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Evaluating the spread of costoclavicular brachial plexus block: an anatomical study
  1. Veerandra Koyyalamudi1,
  2. Natalie R Langley2,
  3. Monica W Harbell1,
  4. Molly B Kraus1,
  5. Ryan C Craner1 and
  6. David P Seamans1
  1. 1Anesthesiology and Perioperative Medicine, Mayo Clinic, Arizona, Phoenix, Arizona, USA
  2. 2Laboratory Medicine and Pathology, Mayo Clinic Arizona, Scottsdale, Arizona, USA
  1. Correspondence to Dr Veerandra Koyyalamudi, Anesthesiology and Perioperative Medicine, Mayo Clinic, Arizona, Phoenix, Arizona, USA; v.1313{at}yahoo.com

Abstract

Background and objectives The costoclavicular brachial plexus block is performed deep and posterior to the midpoint of the clavicle. There are limited data evaluating the spread of the costoclavicular brachial plexus block. We performed a cadaveric study to evaluate the spread of injectate after a costoclavicular brachial plexus block.

Methods Five ultrasound-guided costoclavicular block injections were performed with 20 mL of 0.1% methylene blue. The brachial plexus and its branches were dissected from the level of C4 to the lower axilla. The extent of dye spread was recorded including spread to the phrenic nerve, suprascapular nerve, roots, trunks, divisions, cords and terminal branches of the brachial plexus.

Results The dye extended cephalad to the level of the cricoid cartilage in two of the five injections; three injections had dye extending 0.75 cm, 1.5 cm and 2 cm caudad to the level of the cricoid cartilage, respectively. The C7, C8 and T1 nerve roots were stained in all injections. The dye did not extend cephalad to the C5 and C6 nerve roots. All trunks, cords and divisions of the brachial plexus were stained, as was the suprascapular nerve. There was no spread of dye to the phrenic nerve in any of the specimens.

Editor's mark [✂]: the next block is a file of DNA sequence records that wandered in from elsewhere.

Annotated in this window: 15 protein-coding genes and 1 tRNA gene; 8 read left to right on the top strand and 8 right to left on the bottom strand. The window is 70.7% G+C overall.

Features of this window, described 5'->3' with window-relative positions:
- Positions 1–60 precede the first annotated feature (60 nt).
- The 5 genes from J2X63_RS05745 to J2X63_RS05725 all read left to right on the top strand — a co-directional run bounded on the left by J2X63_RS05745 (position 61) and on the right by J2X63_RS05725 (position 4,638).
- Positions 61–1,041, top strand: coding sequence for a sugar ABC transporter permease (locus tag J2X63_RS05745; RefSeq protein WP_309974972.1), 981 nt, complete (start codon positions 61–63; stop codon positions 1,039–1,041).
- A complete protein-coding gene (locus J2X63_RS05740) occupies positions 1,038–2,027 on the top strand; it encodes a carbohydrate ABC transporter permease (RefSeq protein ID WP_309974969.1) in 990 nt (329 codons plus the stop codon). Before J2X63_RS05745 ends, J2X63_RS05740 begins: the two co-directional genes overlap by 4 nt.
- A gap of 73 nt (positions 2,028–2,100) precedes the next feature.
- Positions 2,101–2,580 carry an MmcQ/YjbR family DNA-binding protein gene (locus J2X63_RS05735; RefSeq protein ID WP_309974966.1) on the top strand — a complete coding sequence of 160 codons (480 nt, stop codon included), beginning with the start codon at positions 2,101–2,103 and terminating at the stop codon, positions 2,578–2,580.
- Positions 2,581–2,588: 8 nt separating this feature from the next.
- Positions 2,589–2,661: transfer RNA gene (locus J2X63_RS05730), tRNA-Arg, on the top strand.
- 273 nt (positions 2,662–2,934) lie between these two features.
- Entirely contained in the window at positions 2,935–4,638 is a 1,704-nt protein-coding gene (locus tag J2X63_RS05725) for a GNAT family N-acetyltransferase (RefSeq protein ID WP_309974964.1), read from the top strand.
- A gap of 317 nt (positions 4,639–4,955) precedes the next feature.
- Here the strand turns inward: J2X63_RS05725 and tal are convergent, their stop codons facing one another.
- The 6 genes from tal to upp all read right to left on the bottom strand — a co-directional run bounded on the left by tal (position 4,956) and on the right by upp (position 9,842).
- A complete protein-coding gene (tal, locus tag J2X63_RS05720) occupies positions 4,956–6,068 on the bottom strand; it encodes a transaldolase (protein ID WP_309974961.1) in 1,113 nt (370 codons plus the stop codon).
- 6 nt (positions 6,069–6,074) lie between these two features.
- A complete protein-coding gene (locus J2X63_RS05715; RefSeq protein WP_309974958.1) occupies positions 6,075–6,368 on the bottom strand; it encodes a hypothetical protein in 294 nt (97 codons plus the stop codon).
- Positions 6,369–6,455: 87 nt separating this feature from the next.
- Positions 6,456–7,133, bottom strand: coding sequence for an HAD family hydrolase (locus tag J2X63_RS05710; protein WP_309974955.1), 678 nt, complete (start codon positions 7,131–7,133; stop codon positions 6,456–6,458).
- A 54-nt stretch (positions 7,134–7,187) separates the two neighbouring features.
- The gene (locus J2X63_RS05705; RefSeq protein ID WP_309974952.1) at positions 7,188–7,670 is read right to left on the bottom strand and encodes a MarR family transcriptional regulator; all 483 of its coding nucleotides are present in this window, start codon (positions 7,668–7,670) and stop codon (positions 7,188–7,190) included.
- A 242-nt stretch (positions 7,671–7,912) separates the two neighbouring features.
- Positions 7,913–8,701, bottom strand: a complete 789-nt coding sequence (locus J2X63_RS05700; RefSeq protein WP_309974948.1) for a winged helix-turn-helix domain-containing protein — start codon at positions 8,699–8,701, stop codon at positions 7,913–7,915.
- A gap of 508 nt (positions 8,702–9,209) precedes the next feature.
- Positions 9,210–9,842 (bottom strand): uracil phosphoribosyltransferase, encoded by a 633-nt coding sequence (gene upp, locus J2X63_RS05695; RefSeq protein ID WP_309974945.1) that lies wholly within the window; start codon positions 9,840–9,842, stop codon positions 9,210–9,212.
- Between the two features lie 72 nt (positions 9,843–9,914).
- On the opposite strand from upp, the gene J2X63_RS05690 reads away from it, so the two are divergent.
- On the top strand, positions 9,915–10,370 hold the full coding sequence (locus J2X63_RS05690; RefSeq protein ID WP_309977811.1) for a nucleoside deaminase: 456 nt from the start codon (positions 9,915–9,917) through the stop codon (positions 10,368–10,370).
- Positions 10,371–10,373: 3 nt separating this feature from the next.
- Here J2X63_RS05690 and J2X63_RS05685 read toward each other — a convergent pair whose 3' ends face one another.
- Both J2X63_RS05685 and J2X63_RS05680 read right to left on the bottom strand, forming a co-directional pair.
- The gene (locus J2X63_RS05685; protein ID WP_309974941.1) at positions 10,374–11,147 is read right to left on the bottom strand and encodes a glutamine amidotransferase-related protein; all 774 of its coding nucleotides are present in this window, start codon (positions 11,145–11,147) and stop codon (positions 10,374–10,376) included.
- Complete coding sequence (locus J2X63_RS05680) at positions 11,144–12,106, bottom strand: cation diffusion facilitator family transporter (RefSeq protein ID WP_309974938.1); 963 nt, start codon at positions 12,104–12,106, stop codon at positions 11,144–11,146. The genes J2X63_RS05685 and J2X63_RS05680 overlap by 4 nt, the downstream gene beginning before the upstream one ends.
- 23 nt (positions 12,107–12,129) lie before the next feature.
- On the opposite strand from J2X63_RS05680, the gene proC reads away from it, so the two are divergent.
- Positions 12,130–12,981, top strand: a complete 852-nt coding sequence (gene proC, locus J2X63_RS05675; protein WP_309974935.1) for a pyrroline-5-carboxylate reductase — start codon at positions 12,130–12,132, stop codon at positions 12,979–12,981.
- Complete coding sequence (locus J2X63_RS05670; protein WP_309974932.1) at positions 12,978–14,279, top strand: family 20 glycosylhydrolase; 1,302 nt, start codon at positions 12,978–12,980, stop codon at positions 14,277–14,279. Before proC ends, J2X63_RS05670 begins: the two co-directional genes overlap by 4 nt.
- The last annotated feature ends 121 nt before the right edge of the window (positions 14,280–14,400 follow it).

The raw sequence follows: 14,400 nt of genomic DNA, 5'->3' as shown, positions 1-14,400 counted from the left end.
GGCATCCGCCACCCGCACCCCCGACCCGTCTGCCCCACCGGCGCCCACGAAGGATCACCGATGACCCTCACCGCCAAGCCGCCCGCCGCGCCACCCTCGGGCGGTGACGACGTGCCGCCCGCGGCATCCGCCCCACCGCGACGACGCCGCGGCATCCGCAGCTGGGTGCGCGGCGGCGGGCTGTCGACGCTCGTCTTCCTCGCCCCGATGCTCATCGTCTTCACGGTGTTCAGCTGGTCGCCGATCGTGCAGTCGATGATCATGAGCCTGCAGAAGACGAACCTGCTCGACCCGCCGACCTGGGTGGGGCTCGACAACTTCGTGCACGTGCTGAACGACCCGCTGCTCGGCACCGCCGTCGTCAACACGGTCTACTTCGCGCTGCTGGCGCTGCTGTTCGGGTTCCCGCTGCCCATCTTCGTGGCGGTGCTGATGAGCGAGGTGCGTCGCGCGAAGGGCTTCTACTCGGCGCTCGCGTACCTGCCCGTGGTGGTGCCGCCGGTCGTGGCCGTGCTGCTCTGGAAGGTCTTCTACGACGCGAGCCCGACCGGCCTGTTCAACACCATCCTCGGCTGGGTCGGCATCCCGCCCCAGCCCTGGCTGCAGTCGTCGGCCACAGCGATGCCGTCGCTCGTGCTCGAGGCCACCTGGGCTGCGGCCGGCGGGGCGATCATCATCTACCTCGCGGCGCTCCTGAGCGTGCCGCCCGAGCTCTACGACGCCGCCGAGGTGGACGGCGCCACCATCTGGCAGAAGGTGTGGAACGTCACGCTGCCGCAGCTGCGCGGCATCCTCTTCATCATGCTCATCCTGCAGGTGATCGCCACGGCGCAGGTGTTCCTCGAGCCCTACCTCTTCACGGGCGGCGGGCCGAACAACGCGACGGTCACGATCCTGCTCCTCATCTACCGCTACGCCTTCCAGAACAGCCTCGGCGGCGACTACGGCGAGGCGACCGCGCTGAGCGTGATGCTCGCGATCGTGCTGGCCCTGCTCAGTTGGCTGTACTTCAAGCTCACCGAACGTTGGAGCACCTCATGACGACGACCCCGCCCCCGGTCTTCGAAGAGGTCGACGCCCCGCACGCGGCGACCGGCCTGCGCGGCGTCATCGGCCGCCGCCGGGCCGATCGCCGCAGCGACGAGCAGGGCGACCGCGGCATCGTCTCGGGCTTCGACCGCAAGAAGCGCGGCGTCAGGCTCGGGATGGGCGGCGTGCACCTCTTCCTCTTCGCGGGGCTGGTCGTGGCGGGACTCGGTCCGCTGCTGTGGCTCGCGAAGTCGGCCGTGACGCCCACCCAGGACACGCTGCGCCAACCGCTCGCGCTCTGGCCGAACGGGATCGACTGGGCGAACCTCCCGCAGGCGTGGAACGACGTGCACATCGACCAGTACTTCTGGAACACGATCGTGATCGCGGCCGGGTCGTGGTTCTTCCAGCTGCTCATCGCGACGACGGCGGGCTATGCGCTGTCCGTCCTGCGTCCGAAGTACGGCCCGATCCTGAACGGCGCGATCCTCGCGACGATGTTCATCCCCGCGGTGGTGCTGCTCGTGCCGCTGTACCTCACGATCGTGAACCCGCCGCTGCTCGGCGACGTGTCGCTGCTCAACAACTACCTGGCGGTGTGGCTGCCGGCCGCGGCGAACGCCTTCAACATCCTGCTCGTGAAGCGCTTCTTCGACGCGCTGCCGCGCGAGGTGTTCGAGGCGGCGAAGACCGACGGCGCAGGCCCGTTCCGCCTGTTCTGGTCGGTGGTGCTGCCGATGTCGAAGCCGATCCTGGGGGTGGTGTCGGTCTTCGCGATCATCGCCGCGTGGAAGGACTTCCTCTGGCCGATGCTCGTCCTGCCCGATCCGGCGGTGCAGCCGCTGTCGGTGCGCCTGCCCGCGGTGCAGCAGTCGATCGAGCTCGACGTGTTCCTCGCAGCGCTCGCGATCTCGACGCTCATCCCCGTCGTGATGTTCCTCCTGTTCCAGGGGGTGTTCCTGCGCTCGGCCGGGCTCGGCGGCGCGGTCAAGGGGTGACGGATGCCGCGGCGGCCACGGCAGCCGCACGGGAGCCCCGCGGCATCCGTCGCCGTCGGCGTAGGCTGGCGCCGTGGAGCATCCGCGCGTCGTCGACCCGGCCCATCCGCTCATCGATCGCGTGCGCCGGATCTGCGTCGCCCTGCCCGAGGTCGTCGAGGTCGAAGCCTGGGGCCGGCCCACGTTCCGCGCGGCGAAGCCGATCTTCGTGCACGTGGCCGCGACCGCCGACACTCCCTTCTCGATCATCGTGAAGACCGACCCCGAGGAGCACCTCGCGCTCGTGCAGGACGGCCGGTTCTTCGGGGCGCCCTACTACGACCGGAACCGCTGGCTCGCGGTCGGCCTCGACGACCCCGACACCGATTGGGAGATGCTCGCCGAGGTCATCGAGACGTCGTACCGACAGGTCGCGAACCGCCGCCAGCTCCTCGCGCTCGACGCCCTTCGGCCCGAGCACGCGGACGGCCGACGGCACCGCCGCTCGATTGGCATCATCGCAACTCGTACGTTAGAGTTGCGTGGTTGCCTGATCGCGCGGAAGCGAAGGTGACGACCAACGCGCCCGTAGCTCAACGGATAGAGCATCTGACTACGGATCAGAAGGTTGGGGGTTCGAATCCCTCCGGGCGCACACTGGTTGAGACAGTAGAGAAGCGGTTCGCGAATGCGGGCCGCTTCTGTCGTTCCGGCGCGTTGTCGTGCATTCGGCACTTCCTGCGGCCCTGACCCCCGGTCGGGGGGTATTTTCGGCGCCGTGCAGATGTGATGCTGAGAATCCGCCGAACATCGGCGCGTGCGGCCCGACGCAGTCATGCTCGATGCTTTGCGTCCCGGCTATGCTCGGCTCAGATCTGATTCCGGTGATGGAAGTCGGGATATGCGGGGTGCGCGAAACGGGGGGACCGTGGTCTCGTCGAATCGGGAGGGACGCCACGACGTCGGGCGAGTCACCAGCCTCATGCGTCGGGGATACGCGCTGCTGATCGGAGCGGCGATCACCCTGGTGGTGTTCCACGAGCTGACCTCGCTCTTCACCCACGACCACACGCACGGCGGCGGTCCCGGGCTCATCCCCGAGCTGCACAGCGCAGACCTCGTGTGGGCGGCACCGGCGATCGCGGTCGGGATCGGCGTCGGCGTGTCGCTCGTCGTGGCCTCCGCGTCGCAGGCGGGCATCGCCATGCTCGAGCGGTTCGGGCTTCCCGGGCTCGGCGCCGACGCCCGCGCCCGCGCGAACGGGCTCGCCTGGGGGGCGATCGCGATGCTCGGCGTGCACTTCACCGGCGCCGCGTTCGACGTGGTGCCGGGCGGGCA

Conclusions This cadaveric study demonstrates that ultrasound-guided injection in the costoclavicular space spreads cephalad to the brachial plexus in the supraclavicular space, consistently reaching the suprascapular nerve and all trunks and cords of the brachial plexus, while sparing the phrenic nerve.

  • brachial plexus
  • upper extremity
  • acute pain
  • pain management
  • nerve block
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Footnotes

  • Twitter @MonicaHarbellMD

  • Contributors Study design/planning, Data acquisition, analysis, interpretation, writing manuscript, revision and approval of final manuscript: all authors.

  • Funding The authors have not declared a specific grant for this research from any funding agency in the public, commercial or not-for-profit sectors.

  • Competing interests None declared.

  • Patient consent for publication Not required.

  • Ethics approval This study was deemed exempt by the Mayo Clinic Institutional Review Board.

  • Provenance and peer review Not commissioned; externally peer reviewed.

  • Data availability statement Data are available on reasonable request. Additional data include ultrasound images of the costoclavicular block being performed and photographs of dye spread in cadavers. Deidentified data will be made available on reasonable request by contacting the corresponding author. Reuse is not permitted.

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